It is well established that selling to an existing customer is about five times cheaper than to acquire a new customer. 44% retailers (or SaaS vendors) focus more on customer acquisition, 40% give equal focus to customer retention, and only 16% give more emphasis on retention. Not only that, but existing customers spend 67% more than new customers and as research shows, a modest 5% increase in customer retention can increase profits anywhere from 25% to 95% (source: The Economics of E-Loyalty).

Add the fact that the existing customer is indifferent about the marketing and advertising campaigns focused on benefits of the product or service. Given the limited avenues, it becomes hard to provide the customer with additional value, especially in the services industry where the product does not change.

One way to deal with this challenge is Loyalty Management:  a series of activities aimed at better serving customers, by further adding value. It explores ways to make a customer move up the relationship pyramid towards being an advocate for the brand. “Loyalty exists when a person regularly patronizes a particular (store or non-store) that he or she knows, likes and trusts.”

Loyalty programs though are marketing strategies rolled out by retailers to encourage users to continue using the services and products, they frequently involve elements of relationship management and brand management.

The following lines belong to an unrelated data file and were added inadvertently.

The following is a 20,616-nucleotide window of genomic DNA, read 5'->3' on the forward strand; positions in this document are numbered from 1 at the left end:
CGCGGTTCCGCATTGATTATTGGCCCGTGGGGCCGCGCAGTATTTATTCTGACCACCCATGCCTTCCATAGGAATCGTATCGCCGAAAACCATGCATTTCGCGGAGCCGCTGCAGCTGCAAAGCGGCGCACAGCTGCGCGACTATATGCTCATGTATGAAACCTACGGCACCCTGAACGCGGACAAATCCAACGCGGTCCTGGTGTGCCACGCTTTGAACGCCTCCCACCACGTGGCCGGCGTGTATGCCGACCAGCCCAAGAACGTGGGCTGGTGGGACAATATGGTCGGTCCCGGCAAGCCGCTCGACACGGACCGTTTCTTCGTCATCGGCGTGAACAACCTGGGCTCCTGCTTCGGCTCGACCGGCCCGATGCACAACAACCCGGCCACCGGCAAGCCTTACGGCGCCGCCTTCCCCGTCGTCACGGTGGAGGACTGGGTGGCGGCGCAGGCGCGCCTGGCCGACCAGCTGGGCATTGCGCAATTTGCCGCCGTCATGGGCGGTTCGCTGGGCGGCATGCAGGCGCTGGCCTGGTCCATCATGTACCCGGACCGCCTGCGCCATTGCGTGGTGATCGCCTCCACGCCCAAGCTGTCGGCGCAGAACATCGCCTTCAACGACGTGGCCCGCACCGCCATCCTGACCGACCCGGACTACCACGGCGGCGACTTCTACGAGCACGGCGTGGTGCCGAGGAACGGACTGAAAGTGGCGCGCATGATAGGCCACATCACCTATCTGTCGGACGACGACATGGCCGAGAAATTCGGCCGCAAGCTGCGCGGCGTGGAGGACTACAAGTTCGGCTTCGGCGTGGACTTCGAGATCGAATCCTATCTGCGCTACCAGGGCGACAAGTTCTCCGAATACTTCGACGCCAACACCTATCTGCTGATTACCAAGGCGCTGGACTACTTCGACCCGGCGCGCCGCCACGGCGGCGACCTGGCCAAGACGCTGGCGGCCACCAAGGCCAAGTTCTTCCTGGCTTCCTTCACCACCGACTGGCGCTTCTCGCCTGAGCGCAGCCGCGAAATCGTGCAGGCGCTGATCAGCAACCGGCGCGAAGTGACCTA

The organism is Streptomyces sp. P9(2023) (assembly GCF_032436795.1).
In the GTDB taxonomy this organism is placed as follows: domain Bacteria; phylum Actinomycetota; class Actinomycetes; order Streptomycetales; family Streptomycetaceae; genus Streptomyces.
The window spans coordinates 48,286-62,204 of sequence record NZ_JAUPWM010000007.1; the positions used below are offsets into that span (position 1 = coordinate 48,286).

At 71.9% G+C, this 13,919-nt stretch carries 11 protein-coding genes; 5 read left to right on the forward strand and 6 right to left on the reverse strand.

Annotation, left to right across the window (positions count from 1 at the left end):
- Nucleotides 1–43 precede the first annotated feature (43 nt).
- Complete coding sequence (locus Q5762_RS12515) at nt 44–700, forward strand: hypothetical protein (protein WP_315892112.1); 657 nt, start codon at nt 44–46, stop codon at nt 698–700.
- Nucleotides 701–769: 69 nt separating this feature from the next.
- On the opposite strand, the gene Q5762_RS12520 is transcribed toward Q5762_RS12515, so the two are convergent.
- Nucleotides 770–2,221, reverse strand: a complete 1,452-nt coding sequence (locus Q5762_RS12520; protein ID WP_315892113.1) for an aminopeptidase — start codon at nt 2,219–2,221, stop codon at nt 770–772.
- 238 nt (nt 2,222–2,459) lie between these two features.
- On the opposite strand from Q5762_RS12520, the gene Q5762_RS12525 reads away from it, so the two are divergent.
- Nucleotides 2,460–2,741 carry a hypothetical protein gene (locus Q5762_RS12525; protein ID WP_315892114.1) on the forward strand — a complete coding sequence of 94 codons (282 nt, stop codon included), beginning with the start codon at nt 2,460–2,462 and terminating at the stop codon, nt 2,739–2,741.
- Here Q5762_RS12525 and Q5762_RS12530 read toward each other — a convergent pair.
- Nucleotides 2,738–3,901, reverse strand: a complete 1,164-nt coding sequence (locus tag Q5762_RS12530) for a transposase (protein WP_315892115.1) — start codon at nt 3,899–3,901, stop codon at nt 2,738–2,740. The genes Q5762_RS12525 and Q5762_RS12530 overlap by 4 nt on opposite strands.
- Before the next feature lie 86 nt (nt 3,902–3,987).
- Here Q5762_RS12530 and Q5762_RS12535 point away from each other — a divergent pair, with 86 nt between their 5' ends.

Who should use loyalty management?

  • Services with low barriers to entry
  • Services related to finance or payments
  • Brands looking for brand loyalty
  • Services depending on advocacy for customer acquisition, reviews

Multiple brands now use mobile apps to drive customer loyalty. They do not just target a rewards program but introduce additional services for customer satisfaction. These include examples like Amazon Prime (includes faster delivery, music, videos, discounts, cloud storage), Starbucks (provides advance order, payments, music and knowledge about coffee) and multiple airlines with their red, silver and gold tiered memberships (includes more miles, discounts, priority service, exclusive club).

How should loyalty management function and what should be the rewards?

 Loyalty management programs are about adding value to the customer. HBR categories ‘value-adds’ as Functional, Emotional, Life-changing and with Social impact. While functional value adds are easy to perceive, emotional elements may include rewards or freebies, therapeutic or wellness (e.g. music), badges etc. Life-changing elements provide motivation, hope, affiliation/belonging (e.g. mile-high clubs). In general, the more elements that are provided, more significant is the loyalty.

The elements selected in a programme should be based on the Japanese concept of ‘ikigai’ which asks the following

  • What you love? (company’s vision)
  • What are you good at? (company’s expertise)
  • What can be paid for?
  • What the world (user) needs?

Saksoft has developed and deployed a loyalty program for the most significant bank in India and implemented it across products and services. Know more here